When it comes to subwoofer sizes for car audio systems, many people think that bigger is better. While we won’t argue with the fact that a speaker with more cone area can be more efficient, the output capabilities of a subwoofer depend significantly on the enclosure it’s installed in. In this article, we are going to look at a sure-fire way to make sure you get the bass performance you want from your mobile audio system.
Why Do You Need a Car Audio Subwoofer?
Making good bass that is clear and loud requires a lot of air movement. A small 4-inch speaker in the dash of your car or truck simply can’t move far enough to pressurize and rarify enough air to make acceptable bass. Subwoofers are speakers that are designed to play frequencies below 100 Hz. These speakers feature large voice coils to dissipate large amounts of heat, with suspension designs that allow for lots of cone movement. When installed in a properly designed enclosure, subwoofers relieve the smaller speakers from having to try to play bass frequencies. Being able to focus on midrange information reduces cone excursion requirements and decreases distortion.
Subwoofer Size Versus Low-Frequency Extension
When buying a subwoofer, you need to determine how much space you’re willing to assign for the enclosure. Larger subwoofers require a larger enclosure to produce the same amount of low-frequency output as smaller-diameter subwoofers. To begin to understand this concept, let’s use a few examples. Say we have enough room to have an enclosure built with an internal air volume of 2 cubic feet. This is a very flexible size in that the options for subwoofer are extensive. We could use a pair of tens with the enclosure sealed, a pair of tens with a vented design, a pair of twelves sealed, or a single 12 in a vented design. Which is loudest? Which is best? Let’s have a look.
The graph below shows the predicted free-field output of a pair of ARC Audio Black Series 10-inch V2 subwoofers in a sealed and vented design with a total volume of about 2 cubic feet. The red curve is the sealed design and the orange curve is the vented design.
The vented design increases the total system efficiency at all frequencies from 20 Hz to beyond 100 Hz. In this simulation, the dual 10-inch vented design is the winner. What about using larger woofers? Let’s compare the performance of a pair of Black 10’s to a pair of Black 12 subwoofers. The yellow line in the graph below represents the predicted output of a pair of Black 12V2 subs.
As you can see, in this simulation, the response curve of the 12-inch subwoofers mimics that of the tens, but with an increase in efficiency of more than 3 dB.
Here’s where things start to get tricky. What about a pair of tens in a vented design as compared with a pair of twelves in a sealed enclosure? The graph below tells the tale.
Down to 25 Hz, the tens in the vented design are more efficient than the twelves in a sealed design. What if you want good efficiency and want to fill in that deficiency in efficiency below 25 Hz? How about throwing a simulation of a single twelve into the mix?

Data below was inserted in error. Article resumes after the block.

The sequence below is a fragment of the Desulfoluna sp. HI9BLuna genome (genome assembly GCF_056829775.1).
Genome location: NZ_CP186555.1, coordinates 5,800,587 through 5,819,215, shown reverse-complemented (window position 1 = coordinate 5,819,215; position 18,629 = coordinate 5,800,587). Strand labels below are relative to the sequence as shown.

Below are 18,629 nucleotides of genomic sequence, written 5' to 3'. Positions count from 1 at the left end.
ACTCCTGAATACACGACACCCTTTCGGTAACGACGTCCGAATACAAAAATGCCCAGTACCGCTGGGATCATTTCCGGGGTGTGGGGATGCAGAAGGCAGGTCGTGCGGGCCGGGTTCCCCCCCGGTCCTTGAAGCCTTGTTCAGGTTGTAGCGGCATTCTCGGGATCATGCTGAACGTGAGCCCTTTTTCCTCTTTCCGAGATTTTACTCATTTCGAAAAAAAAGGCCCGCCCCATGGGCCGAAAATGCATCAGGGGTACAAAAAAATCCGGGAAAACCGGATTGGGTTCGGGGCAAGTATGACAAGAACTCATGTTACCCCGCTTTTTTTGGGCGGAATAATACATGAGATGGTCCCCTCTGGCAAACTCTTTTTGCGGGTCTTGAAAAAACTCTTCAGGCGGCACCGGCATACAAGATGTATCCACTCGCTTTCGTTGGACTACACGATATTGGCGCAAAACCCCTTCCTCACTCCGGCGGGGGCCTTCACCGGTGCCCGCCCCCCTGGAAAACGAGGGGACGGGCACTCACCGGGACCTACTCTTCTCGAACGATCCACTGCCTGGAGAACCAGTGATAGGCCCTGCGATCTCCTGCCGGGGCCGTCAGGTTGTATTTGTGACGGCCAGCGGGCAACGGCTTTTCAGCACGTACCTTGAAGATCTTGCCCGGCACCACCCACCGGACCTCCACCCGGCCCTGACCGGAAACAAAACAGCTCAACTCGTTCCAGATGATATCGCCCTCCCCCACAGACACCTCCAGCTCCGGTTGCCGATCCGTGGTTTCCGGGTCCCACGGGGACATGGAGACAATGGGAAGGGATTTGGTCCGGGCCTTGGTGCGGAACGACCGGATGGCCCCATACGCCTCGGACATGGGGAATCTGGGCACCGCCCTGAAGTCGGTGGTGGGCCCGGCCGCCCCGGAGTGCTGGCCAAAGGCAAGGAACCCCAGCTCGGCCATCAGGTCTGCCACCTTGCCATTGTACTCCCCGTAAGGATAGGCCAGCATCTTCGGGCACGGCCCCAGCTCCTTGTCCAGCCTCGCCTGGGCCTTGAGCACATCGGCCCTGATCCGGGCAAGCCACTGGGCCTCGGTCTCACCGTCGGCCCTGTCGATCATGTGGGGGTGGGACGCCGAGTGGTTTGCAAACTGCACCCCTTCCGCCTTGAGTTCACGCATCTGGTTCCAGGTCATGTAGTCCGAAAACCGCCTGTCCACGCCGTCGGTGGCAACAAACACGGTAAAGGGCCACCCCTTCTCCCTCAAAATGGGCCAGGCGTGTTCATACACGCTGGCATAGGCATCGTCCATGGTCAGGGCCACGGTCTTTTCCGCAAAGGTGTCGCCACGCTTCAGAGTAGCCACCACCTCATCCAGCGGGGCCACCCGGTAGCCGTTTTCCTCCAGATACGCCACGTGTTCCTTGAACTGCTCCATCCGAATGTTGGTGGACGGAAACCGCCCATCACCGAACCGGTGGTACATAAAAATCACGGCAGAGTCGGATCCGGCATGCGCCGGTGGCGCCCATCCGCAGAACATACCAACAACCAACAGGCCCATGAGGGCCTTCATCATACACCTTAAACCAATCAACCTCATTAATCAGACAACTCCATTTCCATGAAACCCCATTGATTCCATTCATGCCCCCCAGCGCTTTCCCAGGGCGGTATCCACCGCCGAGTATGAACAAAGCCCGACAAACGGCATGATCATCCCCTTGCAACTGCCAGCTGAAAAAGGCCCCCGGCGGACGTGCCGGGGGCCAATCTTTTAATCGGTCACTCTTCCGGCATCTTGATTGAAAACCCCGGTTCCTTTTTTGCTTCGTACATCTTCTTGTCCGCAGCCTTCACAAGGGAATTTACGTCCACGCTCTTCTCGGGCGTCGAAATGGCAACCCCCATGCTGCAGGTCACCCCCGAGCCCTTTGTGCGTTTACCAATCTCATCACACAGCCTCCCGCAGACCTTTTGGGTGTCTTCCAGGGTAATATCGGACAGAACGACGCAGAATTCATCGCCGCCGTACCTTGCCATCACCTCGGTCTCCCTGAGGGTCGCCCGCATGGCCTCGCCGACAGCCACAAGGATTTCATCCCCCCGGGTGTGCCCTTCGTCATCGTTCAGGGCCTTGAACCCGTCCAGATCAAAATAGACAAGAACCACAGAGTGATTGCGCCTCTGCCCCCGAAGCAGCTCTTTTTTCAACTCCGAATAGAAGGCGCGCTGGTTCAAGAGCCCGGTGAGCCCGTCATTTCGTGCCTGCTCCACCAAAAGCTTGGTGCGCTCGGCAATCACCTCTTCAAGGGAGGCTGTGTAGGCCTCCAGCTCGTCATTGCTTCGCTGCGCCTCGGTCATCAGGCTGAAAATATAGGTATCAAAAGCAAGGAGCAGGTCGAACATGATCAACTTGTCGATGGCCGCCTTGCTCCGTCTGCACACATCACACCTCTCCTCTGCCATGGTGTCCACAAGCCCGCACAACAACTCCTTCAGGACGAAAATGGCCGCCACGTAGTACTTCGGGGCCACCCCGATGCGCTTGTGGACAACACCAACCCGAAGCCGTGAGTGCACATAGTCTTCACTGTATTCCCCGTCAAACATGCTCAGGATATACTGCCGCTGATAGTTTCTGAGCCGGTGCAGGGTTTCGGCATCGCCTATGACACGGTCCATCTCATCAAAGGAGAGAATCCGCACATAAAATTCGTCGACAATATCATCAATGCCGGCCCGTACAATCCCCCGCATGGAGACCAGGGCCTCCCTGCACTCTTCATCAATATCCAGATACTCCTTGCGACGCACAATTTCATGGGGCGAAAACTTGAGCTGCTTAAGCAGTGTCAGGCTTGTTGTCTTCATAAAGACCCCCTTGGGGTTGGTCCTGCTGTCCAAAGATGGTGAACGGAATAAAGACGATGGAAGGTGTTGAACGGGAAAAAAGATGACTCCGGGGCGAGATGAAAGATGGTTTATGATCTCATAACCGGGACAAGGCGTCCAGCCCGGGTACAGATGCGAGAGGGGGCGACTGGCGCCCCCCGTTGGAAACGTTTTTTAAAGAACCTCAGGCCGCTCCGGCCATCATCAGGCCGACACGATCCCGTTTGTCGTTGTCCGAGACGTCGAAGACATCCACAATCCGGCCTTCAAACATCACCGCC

The green line added to the previous graph shows the response of a single ARC Audio Black 12V2 subwoofer in a 2-cubic-foot vented enclosure. It’s not as loud as the pair of tens or twelves above 30 Hz, but it’s the loudest at 20 Hz. It all depends on your choice of music and how much low-frequency extension you’re after.
More Subs Isn’t Always Better
We are going to add one more graph to our article. This graph shows the original pair of 10-inch Black-series subwoofers in the 2-cubic-foot sealed enclosure in red and the predicted response of using three of those subs in the same enclosure. Up at 70 or 80 Hz, there is some increase in output, but down around 30 or 40 Hz, where the fun bass exists in most music, the output is almost the same. So, is there an advantage to running three subwoofers in this enclosure? Not really.
What About Subwoofer Power Handling?
The final consideration in this discussion of the best subwoofer choice for a given amount of space is power handling. There are two types of power handling to take into consideration with subwoofers: thermal and physical. Thermal power handling is determined primarily by the size of the subwoofer voice coil. Larger coils can handle more heat. In the case of the Black subwoofers in this article, both subs have a 3-inch coil, but the 12 has a 500-watt RMS power rating as opposed to the 400-watt rating of the 10.
In terms of physical power handling, that’s something that needs to be evaluated in simulation software. The graph below shows how far the woofer cones move relative to frequency. The chart below shows the sealed tens in red and the vented tens in orange. With an Xmax spec of 16 mm, the vented enclosure is good to just around 22 Hz. At that point, the cone might bottom out. Adding an infrasonic filter at this frequency would help prevent damage. In reality, unless you’re deliberately playing music with lots of extremely deep bass, you should be fine.
Upgrade Your Car Stereo with a Subwoofer
If you’re heading to your local specialty mobile enhancement retailer to talk about adding a subwoofer to your audio system, start by planning how much space you can allot to the enclosure. This information will help the product specialist determine what size subwoofer and how many are best for your listening preferences.
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